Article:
The value of workplace wellness to organizations has long been questioned. Over the years, studies have been conducted utilizing a variety of approaches to measure wellness program results. Three studies were recently published that examined the overall financial performance of companies that invest in employee health and all three found that, in fact, there is a correlation between effective workplace health promotion and overall financial performance.
A study conducted by The Health Project (www.thehealthproject.com
) examined stock performance of companies awarded the C. Everett Koop National Health Award from 1999 to 2014. Study authors compared the results of investing in S&P 500 companies during that time period to that of investing in companies achieving the Koop award. The award-winning companies would have produced double the returns of the S&P 500.
A second study examined the financial performance of 17 companies who applied for or received the Corporate Health Achievement Award during the period of 2001 to 2014. Investment simulations with these companies were compared to the average returns in the S&P 500. In the highest-performing scenario, CHAA companies achieved returns triple that of the S&P 500. In the lowest-performing scenario, CHAA companiesí returns were double that of the S&P 500. More information is available at https://www.acoem.org/outperform.aspx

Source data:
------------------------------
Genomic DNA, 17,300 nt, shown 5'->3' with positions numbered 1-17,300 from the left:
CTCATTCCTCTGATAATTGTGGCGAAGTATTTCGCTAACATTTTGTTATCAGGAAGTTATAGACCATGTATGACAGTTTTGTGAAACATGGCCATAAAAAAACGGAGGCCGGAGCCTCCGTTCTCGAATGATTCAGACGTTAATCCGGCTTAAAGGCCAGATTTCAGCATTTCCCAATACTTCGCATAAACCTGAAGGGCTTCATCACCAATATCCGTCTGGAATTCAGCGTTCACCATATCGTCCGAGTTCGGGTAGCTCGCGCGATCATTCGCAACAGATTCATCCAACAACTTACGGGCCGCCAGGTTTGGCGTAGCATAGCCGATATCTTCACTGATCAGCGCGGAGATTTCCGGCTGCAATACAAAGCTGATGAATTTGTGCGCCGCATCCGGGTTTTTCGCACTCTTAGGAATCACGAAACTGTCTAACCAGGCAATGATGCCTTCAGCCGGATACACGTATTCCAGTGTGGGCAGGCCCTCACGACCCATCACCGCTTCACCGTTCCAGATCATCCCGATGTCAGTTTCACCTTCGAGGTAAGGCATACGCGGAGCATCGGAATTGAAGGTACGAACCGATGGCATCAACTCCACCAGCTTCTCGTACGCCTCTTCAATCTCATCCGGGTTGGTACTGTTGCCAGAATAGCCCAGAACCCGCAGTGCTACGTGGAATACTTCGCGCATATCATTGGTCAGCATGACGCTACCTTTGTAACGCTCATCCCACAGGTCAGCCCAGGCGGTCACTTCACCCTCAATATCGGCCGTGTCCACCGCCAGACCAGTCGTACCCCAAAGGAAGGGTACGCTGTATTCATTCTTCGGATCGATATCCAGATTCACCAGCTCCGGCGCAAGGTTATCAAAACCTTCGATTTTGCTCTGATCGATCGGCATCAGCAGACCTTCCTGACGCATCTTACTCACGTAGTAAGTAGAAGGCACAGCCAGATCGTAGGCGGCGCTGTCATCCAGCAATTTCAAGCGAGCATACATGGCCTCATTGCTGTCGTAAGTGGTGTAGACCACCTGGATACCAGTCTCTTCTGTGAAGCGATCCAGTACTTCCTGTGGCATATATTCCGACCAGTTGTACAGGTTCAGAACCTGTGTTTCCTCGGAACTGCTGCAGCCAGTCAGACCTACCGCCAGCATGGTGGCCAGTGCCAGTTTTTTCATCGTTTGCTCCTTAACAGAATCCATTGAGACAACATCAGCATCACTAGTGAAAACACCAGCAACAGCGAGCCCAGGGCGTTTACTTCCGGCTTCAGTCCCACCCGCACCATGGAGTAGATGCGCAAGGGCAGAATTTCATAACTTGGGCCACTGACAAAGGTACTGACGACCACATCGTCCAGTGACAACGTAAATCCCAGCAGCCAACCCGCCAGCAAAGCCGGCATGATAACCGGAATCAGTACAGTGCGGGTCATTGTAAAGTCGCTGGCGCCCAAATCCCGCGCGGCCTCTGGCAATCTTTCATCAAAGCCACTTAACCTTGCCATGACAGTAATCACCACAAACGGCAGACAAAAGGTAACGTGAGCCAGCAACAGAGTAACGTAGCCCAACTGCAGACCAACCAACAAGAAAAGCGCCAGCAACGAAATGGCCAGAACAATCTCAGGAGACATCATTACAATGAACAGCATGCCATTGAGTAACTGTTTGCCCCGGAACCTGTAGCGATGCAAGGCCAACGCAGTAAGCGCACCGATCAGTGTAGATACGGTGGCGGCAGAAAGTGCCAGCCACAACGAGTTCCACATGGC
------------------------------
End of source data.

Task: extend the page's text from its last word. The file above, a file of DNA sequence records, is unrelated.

The third study was performed by HERO (www.hero-health.org
). It followed the stock performance of 45 companies that achieved high scores on the HERO Scorecard over a six-year period, from 2009 through 2014. The Scorecard rates companiesí evidence-based workplace health promotion practices. In this study, the stock values of the 45 companies from the HERO Scorecard appreciated by 235% over six years compared to 159% for the S&P 500 portfolio.
Study authors have noted that this correlation may be traced back to the shift in motivation for employers embracing wellness from the pursuit of tangible results like lower health care costs to more intangible benefits such as improved recruitment and retention of employees and higher employee satisfaction rates. Investors also seem to be more interested in companies that are socially responsible and treat their people well.
Itís important to note that these studies find correlation, but do not claim causation, and that there is no short-term solution for creating the type of supportive and wellness-minded organizational culture found in these companies. But for those who have embraced health promotion, this is a significant realization.
On a separate note
following last monthís article about issuance of final EEOC regulations, a sample notice is now available from the EEOC. For more information, see the news release
which contains links to the sample notice and a brief FAQ describing the notice requirement and guidance for use of the notice.
Take the next step
Want to make a real difference in your organizationís wellness program? Complete your bachelorís degree online with University of Wisconsin Health and Wellness Management
. And, beginning this fall (pending approval by the Higher Learning Commission), the Master of Science in Health and Wellness Management will be an option for those seeking a graduate-level degree.
By Theresa Islo, program manager for the University of Wisconsin Bachelor of Science in Health and Wellness Management